‘Occupy Houston’ protestors and HPD maintain uneasy truce

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by Kevin Reece / KHOU 11 News

khou.com

Posted on November 14, 2011 at 5:59 PM

Updated Tuesday, Nov 15 at 11:14 AM

HOUSTON—Despite police crackdowns in Oakland and Portland to end the “occupy” protests in those cities, Houston police and the protesters camped out in Tranquility Park across the street from city hall maintain an uneasy truce.

Entering its fifth week, the occupy movement has taken over the west end of Tranquility Park along Bagby Street, across the street from the Hobby Center.  The protesters, by their own count numbering about 150, now have their own makeshift library, large containers to grow vegetables and a full-size refrigerator powered by extension cords plugged into public outlets inside the park.

“I am absolutely disgusted with the stranglehold that corporate interests have on our democracy,” said student Amanda Renee when asked to explain her now month-long stay.

“I definitely think we are opening people’s eyes to what kind of corruption is going on in the government,” added unemployed electrician Ryan Whitlow.

“We’re here to make a stand because it is our constitutional right to occupy this park,” said J.J. Freeman, an unemployed cook.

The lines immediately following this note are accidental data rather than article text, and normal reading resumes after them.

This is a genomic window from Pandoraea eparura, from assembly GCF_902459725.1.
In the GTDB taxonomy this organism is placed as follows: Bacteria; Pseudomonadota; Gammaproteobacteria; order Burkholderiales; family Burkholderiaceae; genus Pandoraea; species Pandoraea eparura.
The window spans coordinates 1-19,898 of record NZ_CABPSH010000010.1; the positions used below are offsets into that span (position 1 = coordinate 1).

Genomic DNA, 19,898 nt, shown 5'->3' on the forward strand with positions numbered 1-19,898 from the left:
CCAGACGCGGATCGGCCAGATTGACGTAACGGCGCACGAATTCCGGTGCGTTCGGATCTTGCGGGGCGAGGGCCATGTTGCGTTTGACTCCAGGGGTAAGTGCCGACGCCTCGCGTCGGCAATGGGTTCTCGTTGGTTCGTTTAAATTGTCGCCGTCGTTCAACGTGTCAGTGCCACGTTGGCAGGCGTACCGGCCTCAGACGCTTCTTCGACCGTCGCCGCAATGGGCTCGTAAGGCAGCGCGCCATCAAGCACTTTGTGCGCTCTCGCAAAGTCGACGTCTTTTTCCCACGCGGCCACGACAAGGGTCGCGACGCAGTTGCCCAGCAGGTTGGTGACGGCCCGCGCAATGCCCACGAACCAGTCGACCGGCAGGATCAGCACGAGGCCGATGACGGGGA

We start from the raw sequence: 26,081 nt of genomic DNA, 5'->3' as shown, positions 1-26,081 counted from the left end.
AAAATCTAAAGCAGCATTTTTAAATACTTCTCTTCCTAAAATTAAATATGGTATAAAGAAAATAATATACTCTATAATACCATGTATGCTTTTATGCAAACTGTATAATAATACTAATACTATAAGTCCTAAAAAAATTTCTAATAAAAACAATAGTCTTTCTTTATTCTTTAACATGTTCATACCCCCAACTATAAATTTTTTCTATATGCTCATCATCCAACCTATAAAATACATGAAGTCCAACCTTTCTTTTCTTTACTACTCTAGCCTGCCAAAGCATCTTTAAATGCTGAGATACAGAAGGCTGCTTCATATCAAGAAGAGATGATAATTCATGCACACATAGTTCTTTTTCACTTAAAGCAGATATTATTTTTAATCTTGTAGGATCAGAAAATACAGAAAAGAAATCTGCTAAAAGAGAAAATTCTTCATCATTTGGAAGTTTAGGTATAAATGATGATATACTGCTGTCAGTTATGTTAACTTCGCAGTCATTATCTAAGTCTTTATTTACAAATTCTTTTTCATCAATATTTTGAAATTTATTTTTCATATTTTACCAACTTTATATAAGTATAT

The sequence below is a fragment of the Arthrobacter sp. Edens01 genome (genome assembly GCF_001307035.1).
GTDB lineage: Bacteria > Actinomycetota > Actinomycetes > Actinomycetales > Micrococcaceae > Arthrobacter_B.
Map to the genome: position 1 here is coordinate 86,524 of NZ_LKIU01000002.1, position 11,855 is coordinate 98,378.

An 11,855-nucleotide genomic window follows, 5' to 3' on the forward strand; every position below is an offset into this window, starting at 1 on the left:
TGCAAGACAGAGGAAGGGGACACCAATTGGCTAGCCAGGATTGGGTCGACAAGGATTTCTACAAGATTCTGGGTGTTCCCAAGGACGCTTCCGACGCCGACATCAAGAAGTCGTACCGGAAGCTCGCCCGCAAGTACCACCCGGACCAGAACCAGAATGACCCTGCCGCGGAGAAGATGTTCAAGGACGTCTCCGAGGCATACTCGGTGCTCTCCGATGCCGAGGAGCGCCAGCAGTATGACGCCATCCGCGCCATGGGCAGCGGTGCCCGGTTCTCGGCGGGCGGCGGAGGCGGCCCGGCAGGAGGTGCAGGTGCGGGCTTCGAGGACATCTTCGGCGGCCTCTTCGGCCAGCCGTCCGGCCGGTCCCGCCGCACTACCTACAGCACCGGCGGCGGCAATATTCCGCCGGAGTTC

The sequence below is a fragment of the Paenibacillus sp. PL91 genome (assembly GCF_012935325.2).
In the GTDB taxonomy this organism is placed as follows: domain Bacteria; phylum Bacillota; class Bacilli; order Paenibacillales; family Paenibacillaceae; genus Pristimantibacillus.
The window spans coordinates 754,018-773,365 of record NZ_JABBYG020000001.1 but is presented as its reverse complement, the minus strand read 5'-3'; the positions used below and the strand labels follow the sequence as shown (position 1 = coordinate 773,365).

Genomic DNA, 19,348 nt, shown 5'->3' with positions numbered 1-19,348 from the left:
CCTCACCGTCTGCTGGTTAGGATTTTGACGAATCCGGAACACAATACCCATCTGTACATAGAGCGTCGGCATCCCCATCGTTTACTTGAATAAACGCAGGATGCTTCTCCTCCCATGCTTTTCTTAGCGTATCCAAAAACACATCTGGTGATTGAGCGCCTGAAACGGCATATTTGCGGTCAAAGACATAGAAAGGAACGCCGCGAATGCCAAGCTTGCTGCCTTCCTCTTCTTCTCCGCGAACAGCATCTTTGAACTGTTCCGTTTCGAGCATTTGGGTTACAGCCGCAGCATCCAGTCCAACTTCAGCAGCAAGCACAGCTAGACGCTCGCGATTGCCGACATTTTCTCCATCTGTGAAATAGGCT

But as their protesting lingers, it continues to test the patience of downtown workers like Seth Malin.

“I personally think enough is enough,” Malin said while walking through the park on Monday. “I think you make a statement and if your statement is heard, you move on. I think finally you need to move on and get on with your lives.”

But Houston police, with officers constantly keeping watch from a vantage point at Bagby and Walker, have no plans to move the occupiers anytime soon. HPD said they have an understanding with the protesters. They said they’ll be allowed to stay as long as they remain peaceful and abide by city laws.

On November 9, a half-dozen protesters were arrested when they refused to take down a tarp they were using as a tent to protect themselves from the elements. HPD and the protesters agreed they could stay as long as no tent-like structures were erected.

Since that incident, protester Jamin Stocker says they have established a working relationship with police and the mayor’s office.

“They expressed their concerns. We expressed our concerns and since then it’s been cooperation,” said Stocker.

As for how long this camp and that cooperation will last, even the protesters say they don’t know.

But with holiday events arriving soon across the street at the Hobby Center, Houston’s tolerance for occupation will continue to receive a daily test.

 

 

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